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General no-knead proportions,  Free form on parchment on heavy sheet pan. 100% white whole wheat. Little higher hydration as it looks closer to batter than typical dough. Saw my standard here long ago in a cambro - can not find. Excellent crumb and flavor. I like it toasted in a toaster oven  Could live on it. Freezes well

IMG_1279.JPG

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New at the no-knead thing.  I didn't want to risk my Le Crueset pots (I'm putting them up for sale soon), so I Googled no-knead/no pot methods.  Found one the looked do-able for making baguettes.  Started some Tuesday morning.  Today, it came out of the fridge like this:

IMG_1689.thumb.jpg.e71be82512966d7f0de56fb69c860c22.jpg

 

I formed the baguettes and put them in this French bread pan that was sprayed with Pam and dusted with cornmeal to rise for 45 minutes while the oven heated to 475F:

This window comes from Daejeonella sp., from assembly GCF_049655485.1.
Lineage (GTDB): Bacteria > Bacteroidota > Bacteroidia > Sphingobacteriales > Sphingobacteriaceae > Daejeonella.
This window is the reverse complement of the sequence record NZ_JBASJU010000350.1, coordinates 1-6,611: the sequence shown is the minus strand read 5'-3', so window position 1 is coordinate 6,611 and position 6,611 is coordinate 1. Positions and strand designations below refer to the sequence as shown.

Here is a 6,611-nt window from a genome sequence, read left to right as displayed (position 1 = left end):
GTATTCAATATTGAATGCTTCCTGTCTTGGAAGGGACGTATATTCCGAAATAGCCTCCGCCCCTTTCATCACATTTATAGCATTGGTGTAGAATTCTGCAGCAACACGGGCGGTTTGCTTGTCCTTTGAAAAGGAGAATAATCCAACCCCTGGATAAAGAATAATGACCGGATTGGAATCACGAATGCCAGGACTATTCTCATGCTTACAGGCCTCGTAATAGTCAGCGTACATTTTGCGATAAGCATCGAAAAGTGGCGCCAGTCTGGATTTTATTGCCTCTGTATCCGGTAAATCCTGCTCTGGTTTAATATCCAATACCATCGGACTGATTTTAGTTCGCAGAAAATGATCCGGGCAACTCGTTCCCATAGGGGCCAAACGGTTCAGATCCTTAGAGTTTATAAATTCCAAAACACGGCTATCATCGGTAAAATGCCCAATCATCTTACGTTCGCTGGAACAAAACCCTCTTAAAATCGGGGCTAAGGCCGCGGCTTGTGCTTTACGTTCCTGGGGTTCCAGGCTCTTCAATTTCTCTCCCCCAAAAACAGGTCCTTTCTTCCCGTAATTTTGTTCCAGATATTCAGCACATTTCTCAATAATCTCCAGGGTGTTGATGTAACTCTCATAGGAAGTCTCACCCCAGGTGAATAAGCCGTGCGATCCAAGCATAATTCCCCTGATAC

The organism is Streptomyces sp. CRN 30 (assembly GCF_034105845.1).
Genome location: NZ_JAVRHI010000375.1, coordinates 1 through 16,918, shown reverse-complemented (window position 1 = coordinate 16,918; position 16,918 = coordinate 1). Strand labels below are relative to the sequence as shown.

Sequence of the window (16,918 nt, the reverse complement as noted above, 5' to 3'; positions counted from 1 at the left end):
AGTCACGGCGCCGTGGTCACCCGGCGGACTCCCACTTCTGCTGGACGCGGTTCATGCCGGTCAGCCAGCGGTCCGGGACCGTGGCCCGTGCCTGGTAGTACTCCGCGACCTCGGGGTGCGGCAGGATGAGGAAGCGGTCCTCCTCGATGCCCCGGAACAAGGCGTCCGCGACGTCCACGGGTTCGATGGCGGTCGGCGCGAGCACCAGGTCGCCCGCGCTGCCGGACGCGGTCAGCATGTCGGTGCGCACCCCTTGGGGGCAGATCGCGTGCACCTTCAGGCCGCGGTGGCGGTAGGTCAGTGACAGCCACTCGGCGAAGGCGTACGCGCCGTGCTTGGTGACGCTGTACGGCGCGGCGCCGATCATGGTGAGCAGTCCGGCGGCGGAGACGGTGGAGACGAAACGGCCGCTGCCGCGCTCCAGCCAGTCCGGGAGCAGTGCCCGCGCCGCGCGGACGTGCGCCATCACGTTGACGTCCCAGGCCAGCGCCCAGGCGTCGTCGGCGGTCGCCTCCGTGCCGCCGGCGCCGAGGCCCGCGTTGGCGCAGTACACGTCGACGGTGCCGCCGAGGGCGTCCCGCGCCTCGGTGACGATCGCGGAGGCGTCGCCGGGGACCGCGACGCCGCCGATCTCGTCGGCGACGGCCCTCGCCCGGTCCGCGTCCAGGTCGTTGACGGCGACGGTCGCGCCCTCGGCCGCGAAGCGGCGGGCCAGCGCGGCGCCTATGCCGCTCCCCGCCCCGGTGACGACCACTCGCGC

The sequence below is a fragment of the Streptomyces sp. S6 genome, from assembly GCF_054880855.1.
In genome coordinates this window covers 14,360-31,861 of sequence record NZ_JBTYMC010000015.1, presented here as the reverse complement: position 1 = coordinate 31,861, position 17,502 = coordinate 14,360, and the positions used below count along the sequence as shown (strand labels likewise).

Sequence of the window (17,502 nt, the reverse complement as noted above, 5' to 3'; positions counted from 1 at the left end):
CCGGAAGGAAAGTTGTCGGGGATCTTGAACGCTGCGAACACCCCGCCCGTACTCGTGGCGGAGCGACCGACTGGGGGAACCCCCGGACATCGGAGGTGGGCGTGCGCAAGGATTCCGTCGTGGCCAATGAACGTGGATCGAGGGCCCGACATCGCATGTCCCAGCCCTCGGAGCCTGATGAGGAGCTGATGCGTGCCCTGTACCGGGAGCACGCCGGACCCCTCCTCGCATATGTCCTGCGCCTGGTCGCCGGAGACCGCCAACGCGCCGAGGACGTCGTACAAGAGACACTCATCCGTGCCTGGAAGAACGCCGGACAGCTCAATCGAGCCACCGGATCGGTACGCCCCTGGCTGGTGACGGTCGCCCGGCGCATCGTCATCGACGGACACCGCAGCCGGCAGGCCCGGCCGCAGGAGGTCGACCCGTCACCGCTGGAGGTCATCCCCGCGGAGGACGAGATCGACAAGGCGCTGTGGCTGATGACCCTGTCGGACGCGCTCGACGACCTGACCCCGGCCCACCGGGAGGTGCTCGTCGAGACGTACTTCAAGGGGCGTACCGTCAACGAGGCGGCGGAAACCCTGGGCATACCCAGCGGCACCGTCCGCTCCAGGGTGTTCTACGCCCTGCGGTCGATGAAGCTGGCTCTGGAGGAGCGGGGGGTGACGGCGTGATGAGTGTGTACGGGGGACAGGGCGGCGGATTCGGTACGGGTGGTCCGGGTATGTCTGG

IMG_1688.jpg.b5322b33aed200f70250ce7652c9d9ce.jpg

I snipped them and put boiling water in a pan on the bottom rack of the oven.

 

The last few minutes, I took them off the pan and put them on a pizza stone.  Out of the oven:

IMG_1691.thumb.jpg.310f92831c26f5f5abc5011e01a115c6.jpg

 

Nice color and good thump, but what’s that:

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This ugly split happened on both loaves.  Good texture and crumb, I think:

IMG_1693.jpg.91bb2826ac5bf59cc4ce9d33395fe76b.jpg

 

Went well with butter:

IMG_1694.thumb.jpg.5c55b31682af7e47e8936da7ca634eb7.jpg

 😁  BTW -  I'm planning to freeze one loaf.  What the the best way to store the other?  

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1 hour ago, Kim Shook said:

 😁  BTW -  I'm planning to freeze one loaf.  What the the best way to store the other? 

 

Way to go, Kim! What great-looking loaves! I think the split can be controlled with strategic cuts along the top (see @Ann_T's typical loaves) but I don't know whether that's contraindicated in the no-knead method.